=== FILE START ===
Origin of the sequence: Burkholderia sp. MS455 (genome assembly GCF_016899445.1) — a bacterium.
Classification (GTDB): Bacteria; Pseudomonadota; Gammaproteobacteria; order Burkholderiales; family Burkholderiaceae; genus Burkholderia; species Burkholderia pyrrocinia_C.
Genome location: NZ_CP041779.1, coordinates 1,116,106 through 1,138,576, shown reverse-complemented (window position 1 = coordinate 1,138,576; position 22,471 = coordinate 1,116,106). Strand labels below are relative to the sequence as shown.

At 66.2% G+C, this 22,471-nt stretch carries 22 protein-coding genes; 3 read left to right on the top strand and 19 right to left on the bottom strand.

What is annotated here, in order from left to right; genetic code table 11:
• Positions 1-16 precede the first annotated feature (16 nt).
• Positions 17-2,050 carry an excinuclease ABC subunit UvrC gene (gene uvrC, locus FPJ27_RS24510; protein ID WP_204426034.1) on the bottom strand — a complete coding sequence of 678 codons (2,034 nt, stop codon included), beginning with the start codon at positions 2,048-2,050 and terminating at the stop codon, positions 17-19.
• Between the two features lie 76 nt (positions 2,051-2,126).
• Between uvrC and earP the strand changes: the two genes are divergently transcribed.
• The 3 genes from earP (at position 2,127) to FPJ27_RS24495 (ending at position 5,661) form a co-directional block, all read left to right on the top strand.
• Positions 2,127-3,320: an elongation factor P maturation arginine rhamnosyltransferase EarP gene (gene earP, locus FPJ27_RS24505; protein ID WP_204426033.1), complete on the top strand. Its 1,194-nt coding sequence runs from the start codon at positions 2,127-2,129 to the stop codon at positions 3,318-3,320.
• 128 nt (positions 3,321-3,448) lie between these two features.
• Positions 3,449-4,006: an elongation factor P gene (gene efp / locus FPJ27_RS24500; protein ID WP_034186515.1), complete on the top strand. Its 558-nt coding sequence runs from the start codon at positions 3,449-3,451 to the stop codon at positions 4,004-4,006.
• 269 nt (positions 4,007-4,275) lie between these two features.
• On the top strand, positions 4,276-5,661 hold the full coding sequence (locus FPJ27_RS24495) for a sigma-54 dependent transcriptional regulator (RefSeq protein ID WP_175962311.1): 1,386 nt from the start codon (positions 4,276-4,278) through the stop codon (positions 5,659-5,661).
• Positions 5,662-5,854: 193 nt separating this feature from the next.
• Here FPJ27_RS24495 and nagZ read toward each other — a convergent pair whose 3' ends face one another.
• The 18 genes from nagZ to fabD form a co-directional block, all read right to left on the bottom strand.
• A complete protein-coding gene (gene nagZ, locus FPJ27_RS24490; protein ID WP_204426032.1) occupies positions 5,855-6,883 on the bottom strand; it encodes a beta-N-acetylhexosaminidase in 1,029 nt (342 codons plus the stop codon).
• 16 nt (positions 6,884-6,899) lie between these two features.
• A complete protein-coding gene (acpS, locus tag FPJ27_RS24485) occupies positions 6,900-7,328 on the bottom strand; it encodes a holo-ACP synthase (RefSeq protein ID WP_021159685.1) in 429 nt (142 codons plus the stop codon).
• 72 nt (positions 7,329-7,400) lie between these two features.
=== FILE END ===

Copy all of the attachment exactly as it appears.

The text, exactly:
Origin of the sequence: Burkholderia sp. MS455 (genome assembly GCF_016899445.1) — a bacterium.
Classification (GTDB): Bacteria; Pseudomonadota; Gammaproteobacteria; order Burkholderiales; family Burkholderiaceae; genus Burkholderia; species Burkholderia pyrrocinia_C.
Genome location: NZ_CP041779.1, coordinates 1,116,106 through 1,138,576, shown reverse-complemented (window position 1 = coordinate 1,138,576; position 22,471 = coordinate 1,116,106). Strand labels below are relative to the sequence as shown.

At 66.2% G+C, this 22,471-nt stretch carries 22 protein-coding genes; 3 read left to right on the top strand and 19 right to left on the bottom strand.

What is annotated here, in order from left to right; genetic code table 11:
• Positions 1-16 precede the first annotated feature (16 nt).
• Positions 17-2,050 carry an excinuclease ABC subunit UvrC gene (gene uvrC, locus FPJ27_RS24510; protein ID WP_204426034.1) on the bottom strand — a complete coding sequence of 678 codons (2,034 nt, stop codon included), beginning with the start codon at positions 2,048-2,050 and terminating at the stop codon, positions 17-19.
• Between the two features lie 76 nt (positions 2,051-2,126).
• Between uvrC and earP the strand changes: the two genes are divergently transcribed.
• The 3 genes from earP (at position 2,127) to FPJ27_RS24495 (ending at position 5,661) form a co-directional block, all read left to right on the top strand.
• Positions 2,127-3,320: an elongation factor P maturation arginine rhamnosyltransferase EarP gene (gene earP, locus FPJ27_RS24505; protein ID WP_204426033.1), complete on the top strand. Its 1,194-nt coding sequence runs from the start codon at positions 2,127-2,129 to the stop codon at positions 3,318-3,320.
• 128 nt (positions 3,321-3,448) lie between these two features.
• Positions 3,449-4,006: an elongation factor P gene (gene efp / locus FPJ27_RS24500; protein ID WP_034186515.1), complete on the top strand. Its 558-nt coding sequence runs from the start codon at positions 3,449-3,451 to the stop codon at positions 4,004-4,006.
• 269 nt (positions 4,007-4,275) lie between these two features.
• On the top strand, positions 4,276-5,661 hold the full coding sequence (locus FPJ27_RS24495) for a sigma-54 dependent transcriptional regulator (RefSeq protein ID WP_175962311.1): 1,386 nt from the start codon (positions 4,276-4,278) through the stop codon (positions 5,659-5,661).
• Positions 5,662-5,854: 193 nt separating this feature from the next.
• Here FPJ27_RS24495 and nagZ read toward each other — a convergent pair whose 3' ends face one another.
• The 18 genes from nagZ to fabD form a co-directional block, all read right to left on the bottom strand.
• A complete protein-coding gene (gene nagZ, locus FPJ27_RS24490; protein ID WP_204426032.1) occupies positions 5,855-6,883 on the bottom strand; it encodes a beta-N-acetylhexosaminidase in 1,029 nt (342 codons plus the stop codon).
• 16 nt (positions 6,884-6,899) lie between these two features.
• A complete protein-coding gene (acpS, locus tag FPJ27_RS24485) occupies positions 6,900-7,328 on the bottom strand; it encodes a holo-ACP synthase (RefSeq protein ID WP_021159685.1) in 429 nt (142 codons plus the stop codon).
• 72 nt (positions 7,329-7,400) lie between these two features.